Kevin Cokely, NBCDFW.com
He was the first Democrat in a generation said to have a real shot at winning the Texas governor's race, but Bill White picked an awful year to stage a revival of his moribund party. And his scattershot campaign rhetoric never threw Gov. Rick Perry off his game.
Even if White had run a flawless campaign, many voters on Tuesday were unwilling to look past a party label that -- long tarnished in conservative Texas -- has been dragged down by an unpopular President Barack Obama and a federal government that many see as reckless and out of touch.
In the final days of the campaign, Perry repeatedly made White and the White House one and the same, calling the former Houston mayor an "Obama style individual" while running side-by-side pictures of the two men in his campaign ads. It didn't hurt that Perry had already positioned himself as a tea party loving conservative in a state that has weathered the economic downturn better than most, and where the GOP has a built-in advantage of several points among state voters.
"The fundamentals were fundamentally stacked against White this year," said Jim Henson, director of Texas Politics Project at the University of Texas. "It's not clear what the White campaign could have done to move enough of the Republican base away from Perry in this environment."
White was a relative latecomer to the Texas governor's race. In 2009, he began running for the U.S. Senate in anticipation that Sen. Kay Bailey Hutchison would step aside to run against Perry. But she decided not to step down after all on her way to losing to Perry in the gubernatorial primary -- and then White switched to the governor's race. He instantly became the frontrunner in the primary, giving Democrats hope that their years in the political wilderness might finally end.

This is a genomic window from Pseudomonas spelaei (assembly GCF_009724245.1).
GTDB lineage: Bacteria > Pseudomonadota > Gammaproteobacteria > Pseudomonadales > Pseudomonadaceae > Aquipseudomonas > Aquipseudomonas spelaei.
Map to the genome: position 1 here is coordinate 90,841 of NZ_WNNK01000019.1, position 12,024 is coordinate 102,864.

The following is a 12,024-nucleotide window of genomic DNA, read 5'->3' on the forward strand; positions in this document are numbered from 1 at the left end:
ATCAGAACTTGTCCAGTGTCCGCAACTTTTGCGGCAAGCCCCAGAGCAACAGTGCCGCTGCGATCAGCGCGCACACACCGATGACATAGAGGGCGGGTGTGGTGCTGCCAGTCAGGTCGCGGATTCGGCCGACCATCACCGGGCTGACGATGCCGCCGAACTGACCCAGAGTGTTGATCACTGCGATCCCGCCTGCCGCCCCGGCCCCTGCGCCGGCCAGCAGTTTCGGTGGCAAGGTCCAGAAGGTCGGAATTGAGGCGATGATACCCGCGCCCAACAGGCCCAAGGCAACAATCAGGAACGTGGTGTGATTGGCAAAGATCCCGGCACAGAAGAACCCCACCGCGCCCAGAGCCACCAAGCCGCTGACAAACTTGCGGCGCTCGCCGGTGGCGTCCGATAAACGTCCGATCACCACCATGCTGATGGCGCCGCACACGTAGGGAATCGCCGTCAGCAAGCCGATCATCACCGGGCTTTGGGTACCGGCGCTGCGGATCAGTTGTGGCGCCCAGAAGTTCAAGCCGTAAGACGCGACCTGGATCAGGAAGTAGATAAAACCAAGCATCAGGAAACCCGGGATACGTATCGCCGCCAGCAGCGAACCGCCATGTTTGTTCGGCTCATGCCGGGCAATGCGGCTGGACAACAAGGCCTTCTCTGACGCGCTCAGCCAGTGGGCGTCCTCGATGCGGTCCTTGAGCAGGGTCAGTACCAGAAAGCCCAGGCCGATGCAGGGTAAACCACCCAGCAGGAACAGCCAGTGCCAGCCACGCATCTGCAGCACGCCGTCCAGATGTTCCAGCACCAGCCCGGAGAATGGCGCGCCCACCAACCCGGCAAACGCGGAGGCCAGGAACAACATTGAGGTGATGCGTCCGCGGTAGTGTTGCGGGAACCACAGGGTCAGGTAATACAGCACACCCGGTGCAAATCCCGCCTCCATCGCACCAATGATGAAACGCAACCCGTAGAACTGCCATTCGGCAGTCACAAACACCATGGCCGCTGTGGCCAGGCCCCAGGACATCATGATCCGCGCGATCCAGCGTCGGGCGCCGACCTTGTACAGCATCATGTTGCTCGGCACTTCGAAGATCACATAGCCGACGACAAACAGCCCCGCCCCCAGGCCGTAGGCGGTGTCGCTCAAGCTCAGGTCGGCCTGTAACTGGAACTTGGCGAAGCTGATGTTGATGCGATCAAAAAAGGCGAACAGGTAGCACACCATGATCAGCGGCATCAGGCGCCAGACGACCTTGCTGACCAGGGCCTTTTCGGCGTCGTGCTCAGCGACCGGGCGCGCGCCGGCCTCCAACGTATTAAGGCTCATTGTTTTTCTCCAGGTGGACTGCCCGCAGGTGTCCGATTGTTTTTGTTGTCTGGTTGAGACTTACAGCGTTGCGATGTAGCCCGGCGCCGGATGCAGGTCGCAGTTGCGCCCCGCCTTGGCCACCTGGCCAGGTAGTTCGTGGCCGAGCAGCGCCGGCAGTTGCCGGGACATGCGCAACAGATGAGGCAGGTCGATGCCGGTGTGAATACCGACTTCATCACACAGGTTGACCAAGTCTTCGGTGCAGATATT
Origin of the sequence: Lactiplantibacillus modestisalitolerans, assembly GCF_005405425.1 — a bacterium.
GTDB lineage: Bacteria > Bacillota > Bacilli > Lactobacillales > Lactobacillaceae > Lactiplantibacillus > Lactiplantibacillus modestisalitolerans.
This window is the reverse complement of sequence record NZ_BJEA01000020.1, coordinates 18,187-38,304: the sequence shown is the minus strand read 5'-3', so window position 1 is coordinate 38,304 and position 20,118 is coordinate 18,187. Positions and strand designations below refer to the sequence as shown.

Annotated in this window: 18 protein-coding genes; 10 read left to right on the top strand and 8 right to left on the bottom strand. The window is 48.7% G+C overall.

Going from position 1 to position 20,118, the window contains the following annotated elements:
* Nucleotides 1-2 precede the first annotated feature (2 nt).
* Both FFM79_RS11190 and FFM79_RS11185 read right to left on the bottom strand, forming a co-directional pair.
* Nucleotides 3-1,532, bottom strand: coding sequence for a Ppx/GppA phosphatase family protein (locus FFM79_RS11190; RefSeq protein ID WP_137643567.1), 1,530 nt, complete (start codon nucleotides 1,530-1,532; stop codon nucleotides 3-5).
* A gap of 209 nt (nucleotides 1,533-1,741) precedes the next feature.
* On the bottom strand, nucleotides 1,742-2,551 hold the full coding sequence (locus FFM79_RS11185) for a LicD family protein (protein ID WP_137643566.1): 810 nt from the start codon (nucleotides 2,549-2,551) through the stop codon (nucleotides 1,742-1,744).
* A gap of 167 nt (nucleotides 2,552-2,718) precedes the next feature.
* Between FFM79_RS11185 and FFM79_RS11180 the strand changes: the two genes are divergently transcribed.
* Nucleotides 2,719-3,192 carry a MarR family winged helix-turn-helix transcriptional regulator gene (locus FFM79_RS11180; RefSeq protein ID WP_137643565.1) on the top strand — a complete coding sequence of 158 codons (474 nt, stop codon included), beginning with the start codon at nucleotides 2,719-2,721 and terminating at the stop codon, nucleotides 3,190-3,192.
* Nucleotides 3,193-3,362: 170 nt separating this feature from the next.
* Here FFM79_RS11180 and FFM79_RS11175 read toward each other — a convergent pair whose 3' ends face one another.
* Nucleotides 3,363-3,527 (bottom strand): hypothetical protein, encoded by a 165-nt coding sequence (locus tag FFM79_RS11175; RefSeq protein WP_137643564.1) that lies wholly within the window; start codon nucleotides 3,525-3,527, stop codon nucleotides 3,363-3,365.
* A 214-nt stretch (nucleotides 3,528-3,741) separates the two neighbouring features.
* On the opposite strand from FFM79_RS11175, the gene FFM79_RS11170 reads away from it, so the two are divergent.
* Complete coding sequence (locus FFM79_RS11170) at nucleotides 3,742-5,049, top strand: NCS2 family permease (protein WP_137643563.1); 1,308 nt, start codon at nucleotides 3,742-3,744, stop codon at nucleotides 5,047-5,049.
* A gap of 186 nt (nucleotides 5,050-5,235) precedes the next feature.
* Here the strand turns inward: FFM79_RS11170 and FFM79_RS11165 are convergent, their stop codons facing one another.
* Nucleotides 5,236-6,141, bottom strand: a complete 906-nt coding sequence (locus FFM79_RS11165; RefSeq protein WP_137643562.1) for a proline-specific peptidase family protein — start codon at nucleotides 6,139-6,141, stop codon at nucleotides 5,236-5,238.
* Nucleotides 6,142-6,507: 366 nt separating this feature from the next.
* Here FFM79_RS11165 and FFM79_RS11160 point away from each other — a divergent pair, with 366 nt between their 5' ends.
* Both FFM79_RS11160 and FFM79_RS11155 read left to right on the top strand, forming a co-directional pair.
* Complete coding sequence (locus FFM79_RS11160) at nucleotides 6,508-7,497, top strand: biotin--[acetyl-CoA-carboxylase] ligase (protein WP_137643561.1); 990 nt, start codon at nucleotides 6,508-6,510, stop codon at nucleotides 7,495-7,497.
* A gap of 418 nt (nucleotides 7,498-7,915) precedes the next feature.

A former businessman and lawyer, White had already shown himself to be a capable fundraiser. He had pulled in a bundle of money for Bill Clinton in 1992 and later became deputy energy secretary in his administration. White's ability to tap into traditional Democratic money sources like trial lawyers, while also reaching out to Republican-leaning business pals, helped him build up a formidable warchest, fattened with more than $1 million from his own personal fortune.
The child of San Antonio school teachers ended up raising more than $25 million for his race.
White portrayed himself as the perfectly bland alternative to a smooth-talking opponent sometimes known as "Gov. Goodhair." He liked to describe the race as the "workhorse vs. the showhorse." And stylistically, White's droning voice and plain appearance offered a stark contrast to the handsome, gun-toting, backslapping Perry, who shot a coyote while out on his morning jog earlier this year.
But his bland and boring demeanor fell flat, and cut against him, in a political environment that rewards good looks and polished soundbites.
But even in a year when entrenched incumbency seemed to fall out of favor with voters, White failed to cut into the support for the longest serving governor in Texas history. White repeatedly traveled to staunch Republican areas in East and West Texas, figuring that the Democratic base vote in the cities would turn out big for him.
In the end, White was crushed in rural Texas, where Obama is all but radioactive, and early results suggested Perry was beating White by a handy margin in every region of the state.
In his ads and on the campaign trail, White attacked Perry as corrupt, criticized his oversight of the badly strained state budget, highlighted Texas' high dropout rate and portrayed himself as a bipartisan consensus-builder.
But veteran campaign watchers say White erred by trying to throw out too many different attack lines against the governor. Was cronyism the problem? Too little money for education? The looming budget shortfall?
"I think the greatest disappointment of the White campaign was they never settled on a cohesive message," said Chuck McDonald, a lobbyist and former spokesman for Ann Richards. "You tell me what White's message because nobody knows it. You say Rick Perry, the voters says jobs. You say Bill white and the voter says mayor of Houston, which is where he started."